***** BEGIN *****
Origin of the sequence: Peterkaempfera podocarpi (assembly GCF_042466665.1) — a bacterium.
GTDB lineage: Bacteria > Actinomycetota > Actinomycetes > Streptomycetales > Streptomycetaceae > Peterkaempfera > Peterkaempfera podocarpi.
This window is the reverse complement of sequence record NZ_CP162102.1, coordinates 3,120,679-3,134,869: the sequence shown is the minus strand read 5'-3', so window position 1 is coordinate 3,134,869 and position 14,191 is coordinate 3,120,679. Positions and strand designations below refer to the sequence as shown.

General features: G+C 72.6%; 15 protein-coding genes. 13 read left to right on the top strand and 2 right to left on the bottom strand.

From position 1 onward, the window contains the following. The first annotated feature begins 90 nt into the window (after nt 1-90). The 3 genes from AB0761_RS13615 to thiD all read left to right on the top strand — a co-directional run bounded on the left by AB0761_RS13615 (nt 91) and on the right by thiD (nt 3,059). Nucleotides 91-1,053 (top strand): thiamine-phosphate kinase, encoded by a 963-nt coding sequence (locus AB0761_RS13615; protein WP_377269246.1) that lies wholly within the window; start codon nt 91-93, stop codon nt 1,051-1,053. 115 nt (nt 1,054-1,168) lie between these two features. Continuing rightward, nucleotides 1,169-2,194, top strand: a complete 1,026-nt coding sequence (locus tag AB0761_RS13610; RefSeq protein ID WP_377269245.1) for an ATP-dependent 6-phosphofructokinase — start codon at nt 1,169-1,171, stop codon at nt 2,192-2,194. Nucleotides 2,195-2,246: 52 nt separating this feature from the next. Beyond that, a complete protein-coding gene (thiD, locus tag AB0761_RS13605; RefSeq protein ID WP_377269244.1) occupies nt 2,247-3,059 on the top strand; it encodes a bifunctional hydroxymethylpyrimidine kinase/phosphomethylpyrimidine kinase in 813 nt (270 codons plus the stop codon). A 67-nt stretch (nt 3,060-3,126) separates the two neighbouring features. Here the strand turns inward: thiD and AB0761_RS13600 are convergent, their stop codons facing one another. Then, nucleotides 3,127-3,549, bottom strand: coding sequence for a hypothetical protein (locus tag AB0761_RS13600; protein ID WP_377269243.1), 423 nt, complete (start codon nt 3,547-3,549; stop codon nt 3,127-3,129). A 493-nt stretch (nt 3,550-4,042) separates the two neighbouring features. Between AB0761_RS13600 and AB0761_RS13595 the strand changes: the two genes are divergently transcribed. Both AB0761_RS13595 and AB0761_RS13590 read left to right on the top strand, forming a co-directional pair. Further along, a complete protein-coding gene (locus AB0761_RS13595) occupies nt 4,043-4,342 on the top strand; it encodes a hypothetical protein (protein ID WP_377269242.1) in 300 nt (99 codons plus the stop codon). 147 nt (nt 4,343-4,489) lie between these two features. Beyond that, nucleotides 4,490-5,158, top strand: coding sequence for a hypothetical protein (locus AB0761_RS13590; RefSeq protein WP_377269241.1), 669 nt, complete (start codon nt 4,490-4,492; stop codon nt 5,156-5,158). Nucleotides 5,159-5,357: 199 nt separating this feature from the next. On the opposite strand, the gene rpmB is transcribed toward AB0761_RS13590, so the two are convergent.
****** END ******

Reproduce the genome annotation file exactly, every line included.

Origin of the sequence: Peterkaempfera podocarpi (assembly GCF_042466665.1) — a bacterium.
GTDB lineage: Bacteria > Actinomycetota > Actinomycetes > Streptomycetales > Streptomycetaceae > Peterkaempfera > Peterkaempfera podocarpi.
This window is the reverse complement of sequence record NZ_CP162102.1, coordinates 3,120,679-3,134,869: the sequence shown is the minus strand read 5'-3', so window position 1 is coordinate 3,134,869 and position 14,191 is coordinate 3,120,679. Positions and strand designations below refer to the sequence as shown.

General features: G+C 72.6%; 15 protein-coding genes. 13 read left to right on the top strand and 2 right to left on the bottom strand.

From position 1 onward, the window contains the following. The first annotated feature begins 90 nt into the window (after nt 1-90). The 3 genes from AB0761_RS13615 to thiD all read left to right on the top strand — a co-directional run bounded on the left by AB0761_RS13615 (nt 91) and on the right by thiD (nt 3,059). Nucleotides 91-1,053 (top strand): thiamine-phosphate kinase, encoded by a 963-nt coding sequence (locus AB0761_RS13615; protein WP_377269246.1) that lies wholly within the window; start codon nt 91-93, stop codon nt 1,051-1,053. 115 nt (nt 1,054-1,168) lie between these two features. Continuing rightward, nucleotides 1,169-2,194, top strand: a complete 1,026-nt coding sequence (locus tag AB0761_RS13610; RefSeq protein ID WP_377269245.1) for an ATP-dependent 6-phosphofructokinase — start codon at nt 1,169-1,171, stop codon at nt 2,192-2,194. Nucleotides 2,195-2,246: 52 nt separating this feature from the next. Beyond that, a complete protein-coding gene (thiD, locus tag AB0761_RS13605; RefSeq protein ID WP_377269244.1) occupies nt 2,247-3,059 on the top strand; it encodes a bifunctional hydroxymethylpyrimidine kinase/phosphomethylpyrimidine kinase in 813 nt (270 codons plus the stop codon). A 67-nt stretch (nt 3,060-3,126) separates the two neighbouring features. Here the strand turns inward: thiD and AB0761_RS13600 are convergent, their stop codons facing one another. Then, nucleotides 3,127-3,549, bottom strand: coding sequence for a hypothetical protein (locus tag AB0761_RS13600; protein ID WP_377269243.1), 423 nt, complete (start codon nt 3,547-3,549; stop codon nt 3,127-3,129). A 493-nt stretch (nt 3,550-4,042) separates the two neighbouring features. Between AB0761_RS13600 and AB0761_RS13595 the strand changes: the two genes are divergently transcribed. Both AB0761_RS13595 and AB0761_RS13590 read left to right on the top strand, forming a co-directional pair. Further along, a complete protein-coding gene (locus AB0761_RS13595) occupies nt 4,043-4,342 on the top strand; it encodes a hypothetical protein (protein ID WP_377269242.1) in 300 nt (99 codons plus the stop codon). 147 nt (nt 4,343-4,489) lie between these two features. Beyond that, nucleotides 4,490-5,158, top strand: coding sequence for a hypothetical protein (locus AB0761_RS13590; RefSeq protein WP_377269241.1), 669 nt, complete (start codon nt 4,490-4,492; stop codon nt 5,156-5,158). Nucleotides 5,159-5,357: 199 nt separating this feature from the next. On the opposite strand, the gene rpmB is transcribed toward AB0761_RS13590, so the two are convergent.